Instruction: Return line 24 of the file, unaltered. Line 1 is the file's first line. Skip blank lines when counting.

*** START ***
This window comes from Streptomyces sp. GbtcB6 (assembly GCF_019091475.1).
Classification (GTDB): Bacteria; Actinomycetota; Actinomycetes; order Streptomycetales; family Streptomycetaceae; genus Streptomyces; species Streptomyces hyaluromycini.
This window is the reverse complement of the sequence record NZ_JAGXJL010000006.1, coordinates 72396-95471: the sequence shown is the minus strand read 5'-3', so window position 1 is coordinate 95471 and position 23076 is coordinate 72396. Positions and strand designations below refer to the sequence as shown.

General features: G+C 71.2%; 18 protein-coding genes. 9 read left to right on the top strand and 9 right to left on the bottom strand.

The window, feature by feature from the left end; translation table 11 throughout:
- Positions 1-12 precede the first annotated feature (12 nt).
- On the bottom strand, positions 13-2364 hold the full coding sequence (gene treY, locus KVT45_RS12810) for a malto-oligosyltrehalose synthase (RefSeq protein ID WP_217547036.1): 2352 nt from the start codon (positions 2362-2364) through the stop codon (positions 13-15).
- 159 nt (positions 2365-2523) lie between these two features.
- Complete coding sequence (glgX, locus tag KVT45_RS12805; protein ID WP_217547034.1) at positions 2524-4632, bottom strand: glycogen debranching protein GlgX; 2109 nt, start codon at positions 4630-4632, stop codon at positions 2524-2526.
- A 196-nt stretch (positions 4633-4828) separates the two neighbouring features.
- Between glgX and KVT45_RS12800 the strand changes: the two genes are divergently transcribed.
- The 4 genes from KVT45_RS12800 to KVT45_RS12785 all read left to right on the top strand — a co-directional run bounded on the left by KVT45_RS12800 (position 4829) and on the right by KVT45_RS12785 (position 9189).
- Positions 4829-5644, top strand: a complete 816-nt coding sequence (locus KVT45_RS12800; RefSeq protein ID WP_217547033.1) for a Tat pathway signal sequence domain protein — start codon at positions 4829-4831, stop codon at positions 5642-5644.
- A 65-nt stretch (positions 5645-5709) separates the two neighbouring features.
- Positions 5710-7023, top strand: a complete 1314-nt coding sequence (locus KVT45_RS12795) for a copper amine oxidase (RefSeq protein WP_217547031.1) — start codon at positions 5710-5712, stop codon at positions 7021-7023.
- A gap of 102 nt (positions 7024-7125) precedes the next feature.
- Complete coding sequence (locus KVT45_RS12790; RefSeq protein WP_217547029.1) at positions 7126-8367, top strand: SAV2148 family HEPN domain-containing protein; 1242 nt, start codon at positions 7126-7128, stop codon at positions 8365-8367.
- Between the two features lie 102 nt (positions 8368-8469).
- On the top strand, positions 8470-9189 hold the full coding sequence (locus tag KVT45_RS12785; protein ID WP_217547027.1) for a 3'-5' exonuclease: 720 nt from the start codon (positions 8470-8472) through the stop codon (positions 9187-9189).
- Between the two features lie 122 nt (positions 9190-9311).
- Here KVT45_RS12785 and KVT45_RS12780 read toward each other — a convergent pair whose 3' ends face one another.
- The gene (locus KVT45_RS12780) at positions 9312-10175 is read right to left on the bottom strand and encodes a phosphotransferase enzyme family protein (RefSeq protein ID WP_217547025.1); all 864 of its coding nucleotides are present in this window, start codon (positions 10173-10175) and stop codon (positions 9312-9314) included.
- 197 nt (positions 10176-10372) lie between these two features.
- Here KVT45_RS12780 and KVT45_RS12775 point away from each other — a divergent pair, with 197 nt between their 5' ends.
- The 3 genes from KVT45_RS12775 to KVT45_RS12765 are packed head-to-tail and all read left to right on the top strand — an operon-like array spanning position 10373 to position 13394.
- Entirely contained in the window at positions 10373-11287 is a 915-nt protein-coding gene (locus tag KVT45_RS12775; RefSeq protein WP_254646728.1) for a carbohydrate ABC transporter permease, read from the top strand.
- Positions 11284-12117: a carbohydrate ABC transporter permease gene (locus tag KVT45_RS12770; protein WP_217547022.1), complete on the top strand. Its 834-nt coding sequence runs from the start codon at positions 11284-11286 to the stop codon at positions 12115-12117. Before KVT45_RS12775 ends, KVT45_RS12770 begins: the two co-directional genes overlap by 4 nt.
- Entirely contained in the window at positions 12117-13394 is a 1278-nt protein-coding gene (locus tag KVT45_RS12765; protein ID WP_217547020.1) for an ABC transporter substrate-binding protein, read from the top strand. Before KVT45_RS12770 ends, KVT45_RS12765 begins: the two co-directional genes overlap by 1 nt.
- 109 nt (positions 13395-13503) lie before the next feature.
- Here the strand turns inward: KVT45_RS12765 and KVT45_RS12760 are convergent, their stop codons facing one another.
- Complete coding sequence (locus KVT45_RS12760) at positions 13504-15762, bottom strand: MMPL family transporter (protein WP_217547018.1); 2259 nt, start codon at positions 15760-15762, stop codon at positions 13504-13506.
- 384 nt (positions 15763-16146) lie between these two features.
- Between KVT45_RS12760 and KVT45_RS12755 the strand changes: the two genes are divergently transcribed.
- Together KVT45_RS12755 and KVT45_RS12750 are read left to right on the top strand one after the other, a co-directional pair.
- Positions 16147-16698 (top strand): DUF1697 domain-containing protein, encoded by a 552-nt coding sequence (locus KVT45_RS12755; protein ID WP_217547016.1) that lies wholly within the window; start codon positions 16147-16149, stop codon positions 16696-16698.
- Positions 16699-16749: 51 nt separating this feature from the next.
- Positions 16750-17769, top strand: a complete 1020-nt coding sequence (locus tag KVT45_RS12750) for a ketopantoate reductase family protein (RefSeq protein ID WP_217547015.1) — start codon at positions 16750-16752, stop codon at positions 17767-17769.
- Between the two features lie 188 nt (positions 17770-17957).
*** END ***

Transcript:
- Here KVT45_RS12780 and KVT45_RS12775 point away from each other — a divergent pair, with 197 nt between their 5' ends.